The graphs of sodium reduction mimicked the line graphs for the reductions in deaths from stroke and heart disease. One potential study weakness was that physical activity was not taken into account. However, a strength of this study was that it measured salt intake through 24-hour urine tests. Most of our dietary salt comes from processed foods that we least suspect, such as breads, pastas and cheeses.
Age-related macular degeneration
When we think of blood pressure-lowering medications, we don’t usually consider age-related macular degeneration as a potential side effect. However, in the Beaver Dam Eye Study, those patients who were taking blood pressure medications were at a significant 72 percent increased overall risk of developing early-stage AMD (5). It did not matter which class of blood pressure-lowering drug the patient was using, all had similar effects: calcium channel blockers, beta blockers, diuretics, and angiotensin receptor blockers.
However, the researchers indicated that they could not determine whether the blood pressure or the blood pressure medication was the potential contributing factor. In addition, another study actually suggests the opposite — that blood pressure medications may reduce the risk of AMD (6). However, this was a retrospective (backward-looking) study, and it has yet to be published.
This is a controversial topic. If you are on blood pressure medications and are more than 65 years old, I would recommend that you get yearly eye exams by your ophthalmologist.
As we age, falling risk seems to increase. One study shows that blood pressure medications significantly increase fall risk in the elderly (7). Overall, 9 percent of these patients on blood pressure medications were seriously injured when they fell. Those who were considered moderate users of these medications had a 40 percent increased risk of fall. But, interestingly, those who were consider high-intensity users had a slightly less robust risk of fall (28 percent) than the moderate users. The researchers used the Medicare database with 5,000 participants as their data source. The average age of the participants in the study was 80.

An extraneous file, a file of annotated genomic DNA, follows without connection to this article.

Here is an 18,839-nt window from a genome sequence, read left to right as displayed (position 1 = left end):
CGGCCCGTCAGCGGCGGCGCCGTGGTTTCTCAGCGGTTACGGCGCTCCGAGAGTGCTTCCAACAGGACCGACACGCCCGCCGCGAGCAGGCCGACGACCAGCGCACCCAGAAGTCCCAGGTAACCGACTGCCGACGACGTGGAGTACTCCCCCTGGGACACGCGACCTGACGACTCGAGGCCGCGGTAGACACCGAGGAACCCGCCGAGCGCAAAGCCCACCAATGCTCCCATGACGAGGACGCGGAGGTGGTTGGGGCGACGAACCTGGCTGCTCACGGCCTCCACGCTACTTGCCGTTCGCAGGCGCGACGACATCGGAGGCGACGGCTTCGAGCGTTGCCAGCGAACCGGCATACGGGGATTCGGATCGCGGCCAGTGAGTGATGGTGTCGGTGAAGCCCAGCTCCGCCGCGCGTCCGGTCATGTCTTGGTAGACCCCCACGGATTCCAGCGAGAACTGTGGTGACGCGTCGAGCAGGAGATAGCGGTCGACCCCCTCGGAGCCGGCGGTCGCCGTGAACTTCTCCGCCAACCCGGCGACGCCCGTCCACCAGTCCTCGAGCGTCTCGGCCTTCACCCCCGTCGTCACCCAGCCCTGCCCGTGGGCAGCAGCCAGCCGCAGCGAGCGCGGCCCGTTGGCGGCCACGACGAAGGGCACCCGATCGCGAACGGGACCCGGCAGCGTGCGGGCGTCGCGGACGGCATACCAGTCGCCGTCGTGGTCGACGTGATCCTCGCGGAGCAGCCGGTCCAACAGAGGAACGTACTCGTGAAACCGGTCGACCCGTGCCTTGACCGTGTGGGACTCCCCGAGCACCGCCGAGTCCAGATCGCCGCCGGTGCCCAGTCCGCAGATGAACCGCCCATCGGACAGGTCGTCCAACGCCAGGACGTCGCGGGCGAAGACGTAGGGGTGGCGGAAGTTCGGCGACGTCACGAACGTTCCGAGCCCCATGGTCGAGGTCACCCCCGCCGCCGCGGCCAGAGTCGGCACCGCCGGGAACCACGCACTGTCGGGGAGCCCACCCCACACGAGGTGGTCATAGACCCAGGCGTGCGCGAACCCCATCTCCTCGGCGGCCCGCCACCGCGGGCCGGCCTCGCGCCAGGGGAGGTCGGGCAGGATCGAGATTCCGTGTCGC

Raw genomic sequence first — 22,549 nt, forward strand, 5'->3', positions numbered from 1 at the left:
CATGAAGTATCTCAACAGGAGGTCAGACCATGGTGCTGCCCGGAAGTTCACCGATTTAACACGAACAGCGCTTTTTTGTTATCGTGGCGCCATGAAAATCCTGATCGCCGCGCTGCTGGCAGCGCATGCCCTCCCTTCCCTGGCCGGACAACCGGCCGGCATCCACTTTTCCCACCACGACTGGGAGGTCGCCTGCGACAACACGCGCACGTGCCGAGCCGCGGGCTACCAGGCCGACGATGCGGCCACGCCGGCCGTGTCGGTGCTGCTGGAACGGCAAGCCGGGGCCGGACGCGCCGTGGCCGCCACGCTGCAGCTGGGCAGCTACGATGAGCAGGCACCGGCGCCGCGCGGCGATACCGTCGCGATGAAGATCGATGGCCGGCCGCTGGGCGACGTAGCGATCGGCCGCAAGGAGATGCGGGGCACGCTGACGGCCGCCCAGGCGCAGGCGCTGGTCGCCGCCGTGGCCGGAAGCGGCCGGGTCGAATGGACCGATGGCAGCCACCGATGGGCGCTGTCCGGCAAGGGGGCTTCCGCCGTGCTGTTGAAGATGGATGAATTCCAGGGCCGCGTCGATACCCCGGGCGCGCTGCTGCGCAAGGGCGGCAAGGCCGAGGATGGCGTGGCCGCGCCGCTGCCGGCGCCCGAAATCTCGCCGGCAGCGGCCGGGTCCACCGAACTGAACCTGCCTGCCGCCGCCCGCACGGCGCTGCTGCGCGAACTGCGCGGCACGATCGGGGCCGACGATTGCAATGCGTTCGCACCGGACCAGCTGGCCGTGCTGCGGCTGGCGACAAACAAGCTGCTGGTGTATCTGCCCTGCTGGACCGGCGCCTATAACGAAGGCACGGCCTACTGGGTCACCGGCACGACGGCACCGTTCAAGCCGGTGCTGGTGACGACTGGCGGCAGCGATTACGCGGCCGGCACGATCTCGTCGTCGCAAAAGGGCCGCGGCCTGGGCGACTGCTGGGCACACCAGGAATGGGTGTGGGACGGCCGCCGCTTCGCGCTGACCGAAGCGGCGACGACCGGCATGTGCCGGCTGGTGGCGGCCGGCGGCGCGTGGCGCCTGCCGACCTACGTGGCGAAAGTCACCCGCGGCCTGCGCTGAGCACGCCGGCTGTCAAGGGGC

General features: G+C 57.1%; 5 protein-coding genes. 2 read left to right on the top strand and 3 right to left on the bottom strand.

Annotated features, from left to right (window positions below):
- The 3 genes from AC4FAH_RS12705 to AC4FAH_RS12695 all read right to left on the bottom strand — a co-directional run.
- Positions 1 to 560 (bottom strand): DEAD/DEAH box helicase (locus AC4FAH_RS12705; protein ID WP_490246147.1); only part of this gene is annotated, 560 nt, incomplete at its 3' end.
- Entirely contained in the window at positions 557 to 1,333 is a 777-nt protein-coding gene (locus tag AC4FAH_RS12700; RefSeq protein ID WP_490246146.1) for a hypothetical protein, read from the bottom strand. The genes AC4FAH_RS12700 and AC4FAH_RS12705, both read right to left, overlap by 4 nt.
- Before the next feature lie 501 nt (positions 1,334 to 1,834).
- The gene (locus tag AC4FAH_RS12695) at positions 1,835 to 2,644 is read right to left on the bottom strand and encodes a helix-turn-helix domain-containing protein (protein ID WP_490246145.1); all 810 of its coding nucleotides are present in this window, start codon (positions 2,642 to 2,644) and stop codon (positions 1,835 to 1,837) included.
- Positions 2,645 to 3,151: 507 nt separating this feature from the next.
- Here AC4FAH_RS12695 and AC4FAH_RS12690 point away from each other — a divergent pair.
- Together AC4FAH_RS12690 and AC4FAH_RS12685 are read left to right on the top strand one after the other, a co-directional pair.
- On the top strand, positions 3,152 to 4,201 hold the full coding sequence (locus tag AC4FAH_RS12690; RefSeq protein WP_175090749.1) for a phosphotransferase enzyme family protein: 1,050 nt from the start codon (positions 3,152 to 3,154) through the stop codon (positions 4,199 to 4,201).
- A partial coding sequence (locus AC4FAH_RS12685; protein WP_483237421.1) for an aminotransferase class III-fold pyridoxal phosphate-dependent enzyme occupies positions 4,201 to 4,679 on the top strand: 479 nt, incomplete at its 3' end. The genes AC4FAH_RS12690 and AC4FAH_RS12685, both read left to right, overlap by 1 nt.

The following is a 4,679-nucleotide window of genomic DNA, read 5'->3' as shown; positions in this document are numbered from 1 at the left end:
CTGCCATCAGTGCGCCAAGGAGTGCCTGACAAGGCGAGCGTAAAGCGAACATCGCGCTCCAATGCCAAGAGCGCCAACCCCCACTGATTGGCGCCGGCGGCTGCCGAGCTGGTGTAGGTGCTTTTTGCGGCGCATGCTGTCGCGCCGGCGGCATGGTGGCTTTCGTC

Does this mean that we should discontinue blood pressure medications in this population? Not necessarily. This should be assessed at an individual level between the patient and the doctor. Also, one weakness of this study was that there was no dose-response curve. In other words, as the dosage increased with high blood pressure medications, one would expect a greater fall risk. However, the opposite was true.
In conclusion, we have some simple, easy-to-implement, takeaways. First, consider monitoring blood pressure in both arms, since a difference can mean an increased risk of cardiovascular events. Reduce your salt intake; it appears that many people may be sensitive to salt, as shown by the British study. If you do take blood pressure medications and are at least 65 years old, take steps to reduce your risk of falling and have annual ophthalmic exams to check for AMD.
References: (1) CDC.gov/blood pressure. (2) Am J Med. 2014 Mar;127(3):209-215. (3) J Am Soc Hypertens 2014;8:e59. (4) BMJ Open 2014;4:e004549. (5) Ophthalmology online April 30, 2014. (6) ARVO 2013 Annual Meeting: presentation. (7) JAMA Intern Med. 2014;174(4):588-595.
Dr. Dunaief is a speaker, author and local lifestyle medicine physician focusing on the integration of medicine, nutrition, fitness and stress management. For further information, visit www.medicalcompassmd.com or consult your personal physician.